Laura Etheridge and Rita O’Donnell, the CEO
and Creative Director of Clean Clothes (a Texas based lesbian women’s clothing
line) brainstormed together and came up with a tagline for their new slacks
line: “Masculine Attitude, Feminine Fit.” They market the product on YouTube,
Twitter, and Face Book showcasing their “Funky Femme” slacks collection, made
from a material which resembles alpaca wool, but is actually organic cotton. To
further the advertising impact, the team uses an Ellen DeGeneres look-alike in
the YouTube video, where the model does the “Ellen dance” – and mouths “love
the pants” as she points to her legs and then walks off leading an Alpaca by a
halter. Within months, the slacks are a huge hit in the lesbian community.
Clean Clothes sends a letter to their attorney asking him to trademark their
tagline, and move forward without another thought about it. Meanwhile,
Men2Wimmin, a French company with a branch in New York, has established a huge
following in the gay and cross-dressing community. It has used the tagline
“Feminine Attitude, Masculine Fit” for many years to advertise their drag queen
dress collection for men on billboards, the internet and television.
Ellen DeGeneres learns that her likeness is
being used to advertise for Clean Clothes. She watches the ad and is incensed.
She spends the next week on her show bashing the Clean Clothes company, and
states that she would never endorse the use of Alpaca wool for clothing, as she
feels shearing them is cruel.(She doesn’t catch that the pants are really made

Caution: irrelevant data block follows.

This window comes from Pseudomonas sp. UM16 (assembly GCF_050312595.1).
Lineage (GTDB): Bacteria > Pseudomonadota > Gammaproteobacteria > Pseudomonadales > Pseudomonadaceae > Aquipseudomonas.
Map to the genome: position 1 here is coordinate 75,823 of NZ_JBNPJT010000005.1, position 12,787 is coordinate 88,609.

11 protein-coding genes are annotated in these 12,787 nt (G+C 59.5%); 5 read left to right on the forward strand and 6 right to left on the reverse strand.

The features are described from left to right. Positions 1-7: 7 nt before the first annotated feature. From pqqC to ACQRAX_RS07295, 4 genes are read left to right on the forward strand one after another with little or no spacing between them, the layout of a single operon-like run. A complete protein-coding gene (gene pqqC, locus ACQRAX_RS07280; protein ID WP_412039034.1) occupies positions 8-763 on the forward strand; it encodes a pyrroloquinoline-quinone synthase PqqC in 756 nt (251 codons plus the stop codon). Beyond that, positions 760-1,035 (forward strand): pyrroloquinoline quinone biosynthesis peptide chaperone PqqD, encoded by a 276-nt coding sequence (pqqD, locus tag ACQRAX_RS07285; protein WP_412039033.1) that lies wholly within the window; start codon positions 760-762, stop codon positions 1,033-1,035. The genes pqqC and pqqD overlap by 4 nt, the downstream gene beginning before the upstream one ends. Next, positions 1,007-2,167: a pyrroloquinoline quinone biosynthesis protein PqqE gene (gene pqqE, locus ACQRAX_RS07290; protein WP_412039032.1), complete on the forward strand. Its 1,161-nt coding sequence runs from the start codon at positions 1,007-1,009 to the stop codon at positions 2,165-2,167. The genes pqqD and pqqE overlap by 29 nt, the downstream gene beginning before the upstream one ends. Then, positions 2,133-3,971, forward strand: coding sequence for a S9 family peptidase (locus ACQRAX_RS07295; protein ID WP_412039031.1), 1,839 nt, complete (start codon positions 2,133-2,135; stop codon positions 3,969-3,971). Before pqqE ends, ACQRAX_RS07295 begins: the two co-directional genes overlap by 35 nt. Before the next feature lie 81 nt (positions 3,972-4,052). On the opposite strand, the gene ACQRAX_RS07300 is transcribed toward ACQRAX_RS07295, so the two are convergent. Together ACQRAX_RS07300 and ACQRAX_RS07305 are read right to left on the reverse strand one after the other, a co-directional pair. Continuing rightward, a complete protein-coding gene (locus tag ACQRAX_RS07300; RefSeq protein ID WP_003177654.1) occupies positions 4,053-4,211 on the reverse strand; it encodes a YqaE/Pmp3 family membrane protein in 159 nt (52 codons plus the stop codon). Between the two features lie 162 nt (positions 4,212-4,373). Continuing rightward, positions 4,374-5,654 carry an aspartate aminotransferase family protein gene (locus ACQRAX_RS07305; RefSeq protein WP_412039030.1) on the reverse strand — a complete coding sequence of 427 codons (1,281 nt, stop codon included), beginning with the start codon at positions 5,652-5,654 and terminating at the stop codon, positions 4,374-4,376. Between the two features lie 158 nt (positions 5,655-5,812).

from cotton.) Further, she says she feels that lesbian women should not need to
shop at special stores, although she admits she often shops in the men’s
department at Joseph A. Bank (JOSB). Her comments cause a precipitous drop in
sales at both Joseph A. Bank (JOSB) and Clean Clothes. Using the above fact
pattern, analyze fully, the following questions:
TCO F. Ellen DeGeneres sues Clean Clothes for
the use of a look-alike model forth slacks advertisement. She includes Lanham
Act, misappropriation, and “Right of Publicity” claims in her complaint.
Clean Clothes countersues for product disparagement. Joseph A. Bank (JOSB) sues
Ellen for impacting their men’s clothing sales with her unsolicited comment.
What facts will Ellen use to support her cases and why will those support her
cases? What defenses will Ellen have against Clean Clothes and JOSBs
countersuits? Do you think any of the 3 will win their cases? (Why or why not.)
Analyze the case for all three parties – who will win and why; what elements
will they need to prove, and what defenses can they show?